(287e) Mechanistic Investigation of Spherical Crystallization of Active Pharmaceutical Ingredients Using in-Situ PAT and Mathematical Models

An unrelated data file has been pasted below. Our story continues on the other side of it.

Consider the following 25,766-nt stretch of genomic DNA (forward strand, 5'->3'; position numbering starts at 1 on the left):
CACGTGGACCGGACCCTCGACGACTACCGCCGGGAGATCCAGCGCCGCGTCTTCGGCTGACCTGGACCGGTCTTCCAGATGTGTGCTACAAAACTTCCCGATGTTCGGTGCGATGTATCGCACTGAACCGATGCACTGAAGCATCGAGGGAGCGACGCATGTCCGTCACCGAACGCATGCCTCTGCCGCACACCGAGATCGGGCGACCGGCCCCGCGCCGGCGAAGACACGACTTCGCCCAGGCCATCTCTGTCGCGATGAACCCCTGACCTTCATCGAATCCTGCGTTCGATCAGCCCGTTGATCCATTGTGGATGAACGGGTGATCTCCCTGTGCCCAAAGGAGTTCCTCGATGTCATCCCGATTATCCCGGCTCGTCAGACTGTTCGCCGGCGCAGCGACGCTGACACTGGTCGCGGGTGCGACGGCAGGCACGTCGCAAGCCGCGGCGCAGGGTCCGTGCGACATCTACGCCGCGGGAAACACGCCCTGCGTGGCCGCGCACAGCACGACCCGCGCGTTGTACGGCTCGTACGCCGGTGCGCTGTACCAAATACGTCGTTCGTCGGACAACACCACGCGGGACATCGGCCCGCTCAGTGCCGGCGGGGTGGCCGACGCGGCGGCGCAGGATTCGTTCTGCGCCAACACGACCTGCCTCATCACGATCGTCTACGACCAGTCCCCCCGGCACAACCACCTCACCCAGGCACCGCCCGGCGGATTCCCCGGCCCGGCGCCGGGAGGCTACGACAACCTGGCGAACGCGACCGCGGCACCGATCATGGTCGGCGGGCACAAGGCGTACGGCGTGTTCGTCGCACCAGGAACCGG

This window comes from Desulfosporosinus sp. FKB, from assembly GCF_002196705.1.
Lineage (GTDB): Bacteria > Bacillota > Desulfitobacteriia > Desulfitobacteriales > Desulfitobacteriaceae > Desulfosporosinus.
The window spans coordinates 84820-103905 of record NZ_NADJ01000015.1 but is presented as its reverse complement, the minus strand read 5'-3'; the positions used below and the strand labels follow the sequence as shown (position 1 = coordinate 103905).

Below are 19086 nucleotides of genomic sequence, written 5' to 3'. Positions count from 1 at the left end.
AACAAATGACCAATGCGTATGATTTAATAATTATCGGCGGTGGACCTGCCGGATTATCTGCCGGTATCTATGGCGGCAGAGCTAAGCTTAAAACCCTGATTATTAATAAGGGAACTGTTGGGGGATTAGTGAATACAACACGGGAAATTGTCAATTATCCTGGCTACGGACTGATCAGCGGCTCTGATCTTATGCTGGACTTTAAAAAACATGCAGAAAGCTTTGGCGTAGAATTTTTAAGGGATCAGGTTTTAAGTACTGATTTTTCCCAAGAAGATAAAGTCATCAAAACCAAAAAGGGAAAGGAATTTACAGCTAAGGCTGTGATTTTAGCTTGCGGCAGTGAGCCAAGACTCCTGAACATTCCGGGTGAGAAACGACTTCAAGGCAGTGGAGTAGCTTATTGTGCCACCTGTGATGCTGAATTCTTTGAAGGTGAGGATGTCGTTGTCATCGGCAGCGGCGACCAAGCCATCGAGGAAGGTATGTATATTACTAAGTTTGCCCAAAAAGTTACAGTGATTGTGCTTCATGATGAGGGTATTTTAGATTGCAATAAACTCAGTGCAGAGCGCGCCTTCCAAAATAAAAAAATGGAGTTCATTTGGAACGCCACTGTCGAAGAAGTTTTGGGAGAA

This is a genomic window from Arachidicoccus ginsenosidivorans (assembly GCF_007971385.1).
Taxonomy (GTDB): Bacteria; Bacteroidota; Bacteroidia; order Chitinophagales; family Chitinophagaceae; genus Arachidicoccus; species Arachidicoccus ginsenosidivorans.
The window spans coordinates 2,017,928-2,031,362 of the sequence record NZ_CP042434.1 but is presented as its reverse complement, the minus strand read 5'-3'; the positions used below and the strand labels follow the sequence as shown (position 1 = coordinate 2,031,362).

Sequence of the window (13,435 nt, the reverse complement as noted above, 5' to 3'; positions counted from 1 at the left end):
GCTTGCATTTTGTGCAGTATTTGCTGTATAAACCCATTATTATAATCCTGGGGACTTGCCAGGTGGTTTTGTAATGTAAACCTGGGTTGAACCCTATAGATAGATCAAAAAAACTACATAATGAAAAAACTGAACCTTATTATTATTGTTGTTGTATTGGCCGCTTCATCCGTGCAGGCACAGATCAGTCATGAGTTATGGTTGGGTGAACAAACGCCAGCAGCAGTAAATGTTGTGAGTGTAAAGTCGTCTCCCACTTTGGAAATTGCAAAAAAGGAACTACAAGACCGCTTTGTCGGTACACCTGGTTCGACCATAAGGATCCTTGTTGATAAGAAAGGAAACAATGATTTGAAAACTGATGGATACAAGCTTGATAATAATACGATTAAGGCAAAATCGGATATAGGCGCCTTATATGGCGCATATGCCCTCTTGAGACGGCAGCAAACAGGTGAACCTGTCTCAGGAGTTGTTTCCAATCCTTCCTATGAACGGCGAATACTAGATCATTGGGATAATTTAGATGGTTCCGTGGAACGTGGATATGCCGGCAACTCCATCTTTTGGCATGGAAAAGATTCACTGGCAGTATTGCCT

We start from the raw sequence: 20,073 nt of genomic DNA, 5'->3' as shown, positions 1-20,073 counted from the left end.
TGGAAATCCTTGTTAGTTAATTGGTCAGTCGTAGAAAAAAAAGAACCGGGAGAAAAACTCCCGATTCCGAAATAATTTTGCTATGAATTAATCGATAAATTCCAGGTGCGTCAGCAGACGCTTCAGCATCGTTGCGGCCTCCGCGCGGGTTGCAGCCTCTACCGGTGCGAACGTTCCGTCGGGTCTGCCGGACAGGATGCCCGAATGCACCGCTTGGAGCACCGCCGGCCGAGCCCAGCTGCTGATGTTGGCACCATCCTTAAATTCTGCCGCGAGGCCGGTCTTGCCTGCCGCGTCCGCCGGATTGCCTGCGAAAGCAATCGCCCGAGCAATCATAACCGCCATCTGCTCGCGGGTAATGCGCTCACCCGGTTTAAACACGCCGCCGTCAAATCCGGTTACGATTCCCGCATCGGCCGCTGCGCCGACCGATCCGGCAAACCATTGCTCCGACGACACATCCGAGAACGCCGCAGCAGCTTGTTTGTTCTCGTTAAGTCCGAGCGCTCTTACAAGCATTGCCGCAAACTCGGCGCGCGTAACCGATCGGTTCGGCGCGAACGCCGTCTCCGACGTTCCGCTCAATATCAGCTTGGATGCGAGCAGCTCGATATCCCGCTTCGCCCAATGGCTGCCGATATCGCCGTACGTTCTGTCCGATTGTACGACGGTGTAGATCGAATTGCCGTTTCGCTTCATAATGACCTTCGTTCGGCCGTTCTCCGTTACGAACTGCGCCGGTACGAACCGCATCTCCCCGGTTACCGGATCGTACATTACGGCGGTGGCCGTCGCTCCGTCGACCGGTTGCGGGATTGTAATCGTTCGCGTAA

With increasing R&D costs for drug companies, the focus on Pharmaceutical Manufacturing (PM) cost has gained centerfold. Process Intensification (PI) is one of the most widely used strategies to reduce the cost of PM. Spherical Crystallization is an innovative PI strategy which leads to the formation of spherical crystalline agglomerates, thereby enabling control over manufacturability and bioavailability in a single unit operation. Spherical Crystallization also enables formulation of drug-excipient co-agglomerates, which can potentially lead to direct compounding of drug products leading to complete elimination of Drug Product Manufacturing. However, controlling the size of the primary particles that form the agglomerates, along with the agglomerate size remains a challenging task. In this work, mechanistic mathematical models are first constructed for the SC process which gives the time course evolution of the droplet population and crystal population within the droplets. It is found that there are major differences in primary crystal size distribution for two different agglomerate sizes, which ultimately would lead to differences in bioavailability of the product agglomerates. Experiments are also carried out in the laboratory using Process Analytical Technology tools (FBRM) to find the evolution of the droplet population within the crystallizer. It is found that from the dynamical evolution of the FBRM data, the fundamental rate processes of crystal nucleation and growth within individual droplets could be deduced. This work would ultimately provide a framework for implementation of Quality By Design for PI in PM involving multi-scale rate processes.